I had a few extra minutes tonight, so I started reading the latest Newsweek that showed up in our mailbox. The cover story is Way Cool Phones: Is This the Computer of the Future? [June 7, 2004] I haven't gotten very far into the articles yet, but I'm already loving it. Favorite quotes so far:
“Between our mobile phones, our Blackberrys and Treos and our Wi-Fi'd computers, we're always on and always connected-and soon our cars and appliances will be too. While there's been considerable planning as to how people will use these tools and how they'll pay for them, the wonderful reality is that, as with the Internet, much of the action in the wireless world will ultimately emerge from the imaginative twists and turns that are possible when digital technology trumps the analog mind-set of telecom companies and government regulators.” [p.48]
“…[16-year old Adam Rappoport] also spends countless additional hours using his phone's Internet connection to check sports scores, download new ringtones (at a buck apiece) and send short messages to his friends' phones, even in the middle of class. 'I know the touch-tone pad on the phone better than I know a keyboard,' he says. 'I'm a phone guy.'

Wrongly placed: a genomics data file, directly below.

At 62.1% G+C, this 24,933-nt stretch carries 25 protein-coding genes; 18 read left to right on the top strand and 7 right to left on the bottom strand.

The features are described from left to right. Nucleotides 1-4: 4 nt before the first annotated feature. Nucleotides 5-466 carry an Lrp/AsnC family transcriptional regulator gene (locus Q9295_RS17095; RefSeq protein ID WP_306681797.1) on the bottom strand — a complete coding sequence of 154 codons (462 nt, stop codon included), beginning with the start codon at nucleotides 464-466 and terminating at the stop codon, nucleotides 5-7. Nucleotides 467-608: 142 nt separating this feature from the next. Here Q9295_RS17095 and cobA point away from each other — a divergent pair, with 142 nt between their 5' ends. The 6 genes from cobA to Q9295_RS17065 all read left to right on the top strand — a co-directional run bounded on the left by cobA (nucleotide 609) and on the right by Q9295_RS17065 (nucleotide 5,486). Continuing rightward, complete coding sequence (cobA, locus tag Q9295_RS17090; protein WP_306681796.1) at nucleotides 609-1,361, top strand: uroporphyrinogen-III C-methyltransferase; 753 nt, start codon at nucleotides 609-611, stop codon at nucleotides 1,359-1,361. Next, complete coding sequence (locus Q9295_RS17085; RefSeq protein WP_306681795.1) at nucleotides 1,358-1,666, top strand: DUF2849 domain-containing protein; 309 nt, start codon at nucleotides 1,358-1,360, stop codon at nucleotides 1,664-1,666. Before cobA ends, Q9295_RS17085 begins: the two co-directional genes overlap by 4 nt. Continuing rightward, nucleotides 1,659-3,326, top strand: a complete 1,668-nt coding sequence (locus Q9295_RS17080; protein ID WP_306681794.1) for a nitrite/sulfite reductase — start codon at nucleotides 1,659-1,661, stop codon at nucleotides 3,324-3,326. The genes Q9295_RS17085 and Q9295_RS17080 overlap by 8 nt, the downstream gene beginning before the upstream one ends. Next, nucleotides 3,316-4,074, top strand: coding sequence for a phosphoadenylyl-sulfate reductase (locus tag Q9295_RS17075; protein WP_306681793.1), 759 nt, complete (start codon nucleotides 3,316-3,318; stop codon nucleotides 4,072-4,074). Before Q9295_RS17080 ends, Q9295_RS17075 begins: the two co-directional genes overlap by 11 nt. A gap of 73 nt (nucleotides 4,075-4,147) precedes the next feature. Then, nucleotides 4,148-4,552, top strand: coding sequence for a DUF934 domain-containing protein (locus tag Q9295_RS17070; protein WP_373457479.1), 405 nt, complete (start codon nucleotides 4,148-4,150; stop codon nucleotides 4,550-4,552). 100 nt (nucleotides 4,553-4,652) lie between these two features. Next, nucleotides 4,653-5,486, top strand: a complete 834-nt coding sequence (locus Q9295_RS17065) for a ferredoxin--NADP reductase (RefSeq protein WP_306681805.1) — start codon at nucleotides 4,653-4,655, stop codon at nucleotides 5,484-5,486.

In Toyko, halfway around the world, Satoshi Koiso also closely eyes his mobile phone. Koiso, a college junior, lives in the global capital of fancy new gadgets–20 percent of all phones in Tokyo link to the fastest mobile networks in the world. Tokyoites use their phones to watch TV, read books and magazines and play games. But Koiso also depends on his phone for something simpler and more profound: an antismoking message that pops up on his small screen each morning as part of a program to help students kick cigarettes. 'Teachers struggle to stop smoking, too. You hang in there,' the e-mail says one day….
Sales of mobile phones dwarf the sales of televisions, stereos, even the hallowed personal computer. There are 1.5 billion cell phones in the world today, more than three times the number of PCs….
…'One day, 2 or 3 billion people will have cell phones, and they are all not going to have PCs,' says Jeff Hawkins, inventors of the Palm Pilot and the chief technology officer of PalmOne. 'The mobile phone will become their digital life.' ” [pp. 51-52]
I'll post more excerpts as I finish reading this issue, but if you're trying to convince your administration why you need to install wireless and start discussing “shifting” your content, this is a good, mainstream starting point. [The Shifted Librarian]